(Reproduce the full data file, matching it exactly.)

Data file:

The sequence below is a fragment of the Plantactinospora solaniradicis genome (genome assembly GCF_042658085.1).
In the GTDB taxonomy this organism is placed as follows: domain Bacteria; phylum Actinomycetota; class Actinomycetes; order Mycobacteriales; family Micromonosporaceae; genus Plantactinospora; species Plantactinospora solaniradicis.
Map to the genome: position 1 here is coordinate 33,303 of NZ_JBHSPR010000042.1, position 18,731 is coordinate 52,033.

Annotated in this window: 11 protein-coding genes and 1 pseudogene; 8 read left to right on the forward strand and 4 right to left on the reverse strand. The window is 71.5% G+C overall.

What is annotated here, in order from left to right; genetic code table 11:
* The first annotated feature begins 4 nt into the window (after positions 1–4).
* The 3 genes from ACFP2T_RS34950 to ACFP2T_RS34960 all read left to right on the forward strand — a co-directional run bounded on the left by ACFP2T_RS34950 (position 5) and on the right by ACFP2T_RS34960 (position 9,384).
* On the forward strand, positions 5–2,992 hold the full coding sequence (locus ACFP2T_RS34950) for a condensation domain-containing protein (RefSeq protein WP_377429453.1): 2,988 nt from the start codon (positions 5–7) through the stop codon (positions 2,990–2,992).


The sequence below is a fragment of the Plantactinospora solaniradicis genome (genome assembly GCF_042658085.1).
In the GTDB taxonomy this organism is placed as follows: domain Bacteria; phylum Actinomycetota; class Actinomycetes; order Mycobacteriales; family Micromonosporaceae; genus Plantactinospora; species Plantactinospora solaniradicis.
Map to the genome: position 1 here is coordinate 33,303 of NZ_JBHSPR010000042.1, position 18,731 is coordinate 52,033.

Annotated in this window: 11 protein-coding genes and 1 pseudogene; 8 read left to right on the forward strand and 4 right to left on the reverse strand. The window is 71.5% G+C overall.

What is annotated here, in order from left to right; genetic code table 11:
* The first annotated feature begins 4 nt into the window (after positions 1–4).
* The 3 genes from ACFP2T_RS34950 to ACFP2T_RS34960 all read left to right on the forward strand — a co-directional run bounded on the left by ACFP2T_RS34950 (position 5) and on the right by ACFP2T_RS34960 (position 9,384).
* On the forward strand, positions 5–2,992 hold the full coding sequence (locus ACFP2T_RS34950) for a condensation domain-containing protein (RefSeq protein WP_377429453.1): 2,988 nt from the start codon (positions 5–7) through the stop codon (positions 2,990–2,992).